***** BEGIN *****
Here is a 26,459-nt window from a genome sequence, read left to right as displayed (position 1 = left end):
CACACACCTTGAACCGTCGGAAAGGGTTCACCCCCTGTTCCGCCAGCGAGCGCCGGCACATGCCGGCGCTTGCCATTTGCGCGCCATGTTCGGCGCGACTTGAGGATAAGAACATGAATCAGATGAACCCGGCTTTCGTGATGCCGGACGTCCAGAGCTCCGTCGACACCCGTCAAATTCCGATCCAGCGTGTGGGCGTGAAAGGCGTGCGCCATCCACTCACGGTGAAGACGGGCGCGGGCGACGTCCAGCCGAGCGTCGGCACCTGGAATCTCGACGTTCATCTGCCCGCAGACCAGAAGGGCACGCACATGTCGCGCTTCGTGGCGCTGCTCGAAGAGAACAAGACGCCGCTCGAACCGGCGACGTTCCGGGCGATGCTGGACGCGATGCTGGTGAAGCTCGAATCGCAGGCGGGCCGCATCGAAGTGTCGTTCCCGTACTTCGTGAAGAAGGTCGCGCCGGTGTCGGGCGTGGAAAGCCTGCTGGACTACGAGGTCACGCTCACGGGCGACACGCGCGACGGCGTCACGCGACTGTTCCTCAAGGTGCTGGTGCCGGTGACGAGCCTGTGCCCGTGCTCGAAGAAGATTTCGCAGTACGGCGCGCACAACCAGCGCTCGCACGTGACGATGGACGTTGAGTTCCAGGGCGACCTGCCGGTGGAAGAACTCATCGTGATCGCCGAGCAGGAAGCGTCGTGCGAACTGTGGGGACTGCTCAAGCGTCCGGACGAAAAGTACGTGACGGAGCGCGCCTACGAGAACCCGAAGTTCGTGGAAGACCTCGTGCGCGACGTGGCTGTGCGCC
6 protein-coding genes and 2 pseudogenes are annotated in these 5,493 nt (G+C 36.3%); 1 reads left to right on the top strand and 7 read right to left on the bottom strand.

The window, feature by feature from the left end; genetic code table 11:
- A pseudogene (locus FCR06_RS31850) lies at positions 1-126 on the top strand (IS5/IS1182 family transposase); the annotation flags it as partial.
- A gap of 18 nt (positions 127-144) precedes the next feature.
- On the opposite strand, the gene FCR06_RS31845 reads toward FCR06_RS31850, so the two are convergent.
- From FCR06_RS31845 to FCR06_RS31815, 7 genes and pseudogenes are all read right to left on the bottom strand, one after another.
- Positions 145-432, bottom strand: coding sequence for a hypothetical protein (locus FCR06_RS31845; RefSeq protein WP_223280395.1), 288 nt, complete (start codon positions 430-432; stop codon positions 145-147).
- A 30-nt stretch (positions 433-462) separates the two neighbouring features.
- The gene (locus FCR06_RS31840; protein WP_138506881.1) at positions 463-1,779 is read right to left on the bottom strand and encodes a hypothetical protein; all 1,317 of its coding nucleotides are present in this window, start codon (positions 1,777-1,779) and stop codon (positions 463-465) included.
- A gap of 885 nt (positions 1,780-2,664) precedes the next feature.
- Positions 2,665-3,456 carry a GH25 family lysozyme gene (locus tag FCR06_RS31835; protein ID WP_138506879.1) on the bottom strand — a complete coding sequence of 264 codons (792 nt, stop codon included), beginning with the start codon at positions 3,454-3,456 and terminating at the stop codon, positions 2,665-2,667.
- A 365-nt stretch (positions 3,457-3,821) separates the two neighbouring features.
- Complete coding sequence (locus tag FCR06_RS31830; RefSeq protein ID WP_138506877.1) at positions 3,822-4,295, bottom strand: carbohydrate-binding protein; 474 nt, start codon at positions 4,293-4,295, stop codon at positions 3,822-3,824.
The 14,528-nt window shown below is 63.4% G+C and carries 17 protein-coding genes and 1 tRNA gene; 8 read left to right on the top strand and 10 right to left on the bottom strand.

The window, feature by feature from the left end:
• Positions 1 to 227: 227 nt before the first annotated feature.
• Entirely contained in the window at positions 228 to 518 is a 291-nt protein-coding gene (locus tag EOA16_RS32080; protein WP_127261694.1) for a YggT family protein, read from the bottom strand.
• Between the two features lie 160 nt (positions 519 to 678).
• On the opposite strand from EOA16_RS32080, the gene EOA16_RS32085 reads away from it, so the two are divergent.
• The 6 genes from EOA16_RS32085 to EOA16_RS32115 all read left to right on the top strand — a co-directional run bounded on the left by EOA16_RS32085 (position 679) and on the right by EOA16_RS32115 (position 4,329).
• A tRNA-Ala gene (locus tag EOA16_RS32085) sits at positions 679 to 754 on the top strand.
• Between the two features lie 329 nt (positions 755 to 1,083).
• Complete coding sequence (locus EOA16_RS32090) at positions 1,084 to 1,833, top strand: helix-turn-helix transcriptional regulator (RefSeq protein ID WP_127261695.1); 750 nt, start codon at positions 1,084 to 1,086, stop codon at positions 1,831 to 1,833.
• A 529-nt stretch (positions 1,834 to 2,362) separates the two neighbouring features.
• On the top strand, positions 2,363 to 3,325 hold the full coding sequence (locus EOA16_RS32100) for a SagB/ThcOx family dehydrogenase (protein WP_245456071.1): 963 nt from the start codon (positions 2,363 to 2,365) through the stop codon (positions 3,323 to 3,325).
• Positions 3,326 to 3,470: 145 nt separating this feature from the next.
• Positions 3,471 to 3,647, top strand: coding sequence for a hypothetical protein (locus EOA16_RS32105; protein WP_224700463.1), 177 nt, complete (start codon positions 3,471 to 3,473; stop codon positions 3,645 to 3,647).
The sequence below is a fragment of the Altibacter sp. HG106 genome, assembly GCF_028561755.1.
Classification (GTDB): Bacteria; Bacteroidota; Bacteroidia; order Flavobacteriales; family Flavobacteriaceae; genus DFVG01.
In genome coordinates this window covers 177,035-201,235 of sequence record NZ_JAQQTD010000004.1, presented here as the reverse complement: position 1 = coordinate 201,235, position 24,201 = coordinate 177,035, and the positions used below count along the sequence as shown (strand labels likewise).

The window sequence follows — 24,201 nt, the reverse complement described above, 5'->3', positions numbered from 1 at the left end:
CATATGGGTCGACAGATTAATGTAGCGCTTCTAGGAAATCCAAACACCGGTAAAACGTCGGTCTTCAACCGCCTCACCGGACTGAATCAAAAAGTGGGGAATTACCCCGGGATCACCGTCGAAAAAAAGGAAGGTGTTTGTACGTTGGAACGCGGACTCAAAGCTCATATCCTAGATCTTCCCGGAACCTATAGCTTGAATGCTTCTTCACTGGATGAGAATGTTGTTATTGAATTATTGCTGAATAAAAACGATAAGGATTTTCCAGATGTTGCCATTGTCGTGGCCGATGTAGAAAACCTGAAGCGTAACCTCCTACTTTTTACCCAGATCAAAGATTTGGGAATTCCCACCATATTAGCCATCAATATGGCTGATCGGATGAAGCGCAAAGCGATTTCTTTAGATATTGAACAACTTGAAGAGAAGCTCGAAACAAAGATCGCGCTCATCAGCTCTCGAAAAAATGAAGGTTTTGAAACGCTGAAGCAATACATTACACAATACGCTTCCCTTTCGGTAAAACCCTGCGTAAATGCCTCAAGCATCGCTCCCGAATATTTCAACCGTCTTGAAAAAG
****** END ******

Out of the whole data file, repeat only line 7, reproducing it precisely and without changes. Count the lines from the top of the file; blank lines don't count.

- On the opposite strand, the gene FCR06_RS31845 reads toward FCR06_RS31850, so the two are convergent.